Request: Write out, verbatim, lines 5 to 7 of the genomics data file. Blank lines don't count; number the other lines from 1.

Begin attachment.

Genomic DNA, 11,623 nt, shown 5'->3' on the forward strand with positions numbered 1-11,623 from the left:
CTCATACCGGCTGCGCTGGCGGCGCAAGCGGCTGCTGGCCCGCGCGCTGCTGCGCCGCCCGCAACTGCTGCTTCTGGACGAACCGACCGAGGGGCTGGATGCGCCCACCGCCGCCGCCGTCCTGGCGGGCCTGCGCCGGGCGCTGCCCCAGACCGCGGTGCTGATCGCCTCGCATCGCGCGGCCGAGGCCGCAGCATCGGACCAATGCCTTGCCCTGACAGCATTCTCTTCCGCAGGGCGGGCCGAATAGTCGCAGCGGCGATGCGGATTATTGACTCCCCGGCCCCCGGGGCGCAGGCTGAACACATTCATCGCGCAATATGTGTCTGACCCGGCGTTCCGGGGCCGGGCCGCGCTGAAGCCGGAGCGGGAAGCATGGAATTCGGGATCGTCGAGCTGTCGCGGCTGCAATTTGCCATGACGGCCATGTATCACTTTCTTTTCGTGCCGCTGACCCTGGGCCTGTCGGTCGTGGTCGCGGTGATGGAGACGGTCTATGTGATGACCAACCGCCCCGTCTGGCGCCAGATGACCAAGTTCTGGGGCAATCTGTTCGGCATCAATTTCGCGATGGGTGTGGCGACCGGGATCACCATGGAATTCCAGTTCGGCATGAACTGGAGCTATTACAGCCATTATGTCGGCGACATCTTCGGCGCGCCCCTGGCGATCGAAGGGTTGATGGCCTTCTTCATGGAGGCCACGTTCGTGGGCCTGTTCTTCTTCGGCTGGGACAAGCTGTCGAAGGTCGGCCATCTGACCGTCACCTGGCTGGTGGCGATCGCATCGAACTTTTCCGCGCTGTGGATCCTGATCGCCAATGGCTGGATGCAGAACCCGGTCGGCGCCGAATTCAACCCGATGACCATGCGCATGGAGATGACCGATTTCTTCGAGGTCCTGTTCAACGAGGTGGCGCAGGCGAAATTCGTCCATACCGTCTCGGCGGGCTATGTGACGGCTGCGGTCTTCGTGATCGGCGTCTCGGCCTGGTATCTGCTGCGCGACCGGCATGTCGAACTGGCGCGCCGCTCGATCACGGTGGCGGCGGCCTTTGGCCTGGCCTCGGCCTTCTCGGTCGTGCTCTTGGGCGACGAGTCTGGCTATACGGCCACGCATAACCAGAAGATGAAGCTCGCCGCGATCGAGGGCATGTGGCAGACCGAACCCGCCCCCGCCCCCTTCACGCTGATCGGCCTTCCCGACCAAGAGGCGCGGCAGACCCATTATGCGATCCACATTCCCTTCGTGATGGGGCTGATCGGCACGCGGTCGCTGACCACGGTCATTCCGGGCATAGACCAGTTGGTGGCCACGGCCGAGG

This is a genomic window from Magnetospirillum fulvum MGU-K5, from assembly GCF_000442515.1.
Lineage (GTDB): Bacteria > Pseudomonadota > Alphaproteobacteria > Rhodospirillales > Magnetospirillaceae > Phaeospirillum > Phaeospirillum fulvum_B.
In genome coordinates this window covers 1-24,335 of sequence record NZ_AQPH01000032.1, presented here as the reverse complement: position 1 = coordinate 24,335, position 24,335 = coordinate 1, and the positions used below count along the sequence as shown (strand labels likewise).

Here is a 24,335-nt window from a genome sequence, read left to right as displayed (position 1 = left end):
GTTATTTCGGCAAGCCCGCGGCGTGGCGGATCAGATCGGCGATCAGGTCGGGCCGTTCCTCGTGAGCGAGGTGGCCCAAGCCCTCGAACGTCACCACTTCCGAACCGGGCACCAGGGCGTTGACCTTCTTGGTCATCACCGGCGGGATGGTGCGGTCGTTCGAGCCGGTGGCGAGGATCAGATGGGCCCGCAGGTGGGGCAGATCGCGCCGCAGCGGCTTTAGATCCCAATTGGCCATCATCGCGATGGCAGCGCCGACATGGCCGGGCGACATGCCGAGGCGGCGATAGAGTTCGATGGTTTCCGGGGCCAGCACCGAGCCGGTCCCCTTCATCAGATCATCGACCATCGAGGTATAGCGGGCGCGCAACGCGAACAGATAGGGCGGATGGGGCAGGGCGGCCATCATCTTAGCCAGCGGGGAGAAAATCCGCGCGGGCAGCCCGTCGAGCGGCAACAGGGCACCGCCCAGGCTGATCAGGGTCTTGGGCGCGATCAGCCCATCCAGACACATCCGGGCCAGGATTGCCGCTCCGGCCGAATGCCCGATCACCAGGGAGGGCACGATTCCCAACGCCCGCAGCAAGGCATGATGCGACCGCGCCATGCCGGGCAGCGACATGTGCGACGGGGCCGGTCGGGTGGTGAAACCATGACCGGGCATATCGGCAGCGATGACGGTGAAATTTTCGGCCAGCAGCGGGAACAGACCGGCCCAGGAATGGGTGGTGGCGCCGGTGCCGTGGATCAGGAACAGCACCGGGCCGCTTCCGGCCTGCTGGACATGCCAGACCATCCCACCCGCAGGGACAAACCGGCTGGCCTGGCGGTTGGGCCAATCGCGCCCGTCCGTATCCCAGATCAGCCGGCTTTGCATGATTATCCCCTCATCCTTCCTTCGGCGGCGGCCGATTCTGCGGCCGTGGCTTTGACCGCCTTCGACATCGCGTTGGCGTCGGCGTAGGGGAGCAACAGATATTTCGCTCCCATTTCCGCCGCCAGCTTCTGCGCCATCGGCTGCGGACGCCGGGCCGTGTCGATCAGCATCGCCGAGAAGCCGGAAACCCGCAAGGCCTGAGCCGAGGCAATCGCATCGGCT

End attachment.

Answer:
In genome coordinates this window covers 1-24,335 of sequence record NZ_AQPH01000032.1, presented here as the reverse complement: position 1 = coordinate 24,335, position 24,335 = coordinate 1, and the positions used below count along the sequence as shown (strand labels likewise).

Here is a 24,335-nt window from a genome sequence, read left to right as displayed (position 1 = left end):
GTTATTTCGGCAAGCCCGCGGCGTGGCGGATCAGATCGGCGATCAGGTCGGGCCGTTCCTCGTGAGCGAGGTGGCCCAAGCCCTCGAACGTCACCACTTCCGAACCGGGCACCAGGGCGTTGACCTTCTTGGTCATCACCGGCGGGATGGTGCGGTCGTTCGAGCCGGTGGCGAGGATCAGATGGGCCCGCAGGTGGGGCAGATCGCGCCGCAGCGGCTTTAGATCCCAATTGGCCATCATCGCGATGGCAGCGCCGACATGGCCGGGCGACATGCCGAGGCGGCGATAGAGTTCGATGGTTTCCGGGGCCAGCACCGAGCCGGTCCCCTTCATCAGATCATCGACCATCGAGGTATAGCGGGCGCGCAACGCGAACAGATAGGGCGGATGGGGCAGGGCGGCCATCATCTTAGCCAGCGGGGAGAAAATCCGCGCGGGCAGCCCGTCGAGCGGCAACAGGGCACCGCCCAGGCTGATCAGGGTCTTGGGCGCGATCAGCCCATCCAGACACATCCGGGCCAGGATTGCCGCTCCGGCCGAATGCCCGATCACCAGGGAGGGCACGATTCCCAACGCCCGCAGCAAGGCATGATGCGACCGCGCCATGCCGGGCAGCGACATGTGCGACGGGGCCGGTCGGGTGGTGAAACCATGACCGGGCATATCGGCAGCGATGACGGTGAAATTTTCGGCCAGCAGCGGGAACAGACCGGCCCAGGAATGGGTGGTGGCGCCGGTGCCGTGGATCAGGAACAGCACCGGGCCGCTTCCGGCCTGCTGGACATGCCAGACCATCCCACCCGCAGGGACAAACCGGCTGGCCTGGCGGTTGGGCCAATCGCGCCCGTCCGTATCCCAGATCAGCCGGCTTTGCATGATTATCCCCTCATCCTTCCTTCGGCGGCGGCCGATTCTGCGGCCGTGGCTTTGACCGCCTTCGACATCGCGTTGGCGTCGGCGTAGGGGAGCAACAGATATTTCGCTCCCATTTCCGCCGCCAGCTTCTGCGCCATCGGCTGCGGACGCCGGGCCGTGTCGATCAGCATCGCCGAGAAGCCGGAAACCCGCAAGGCCTGAGCCGAGGCAATCGCATCGGCT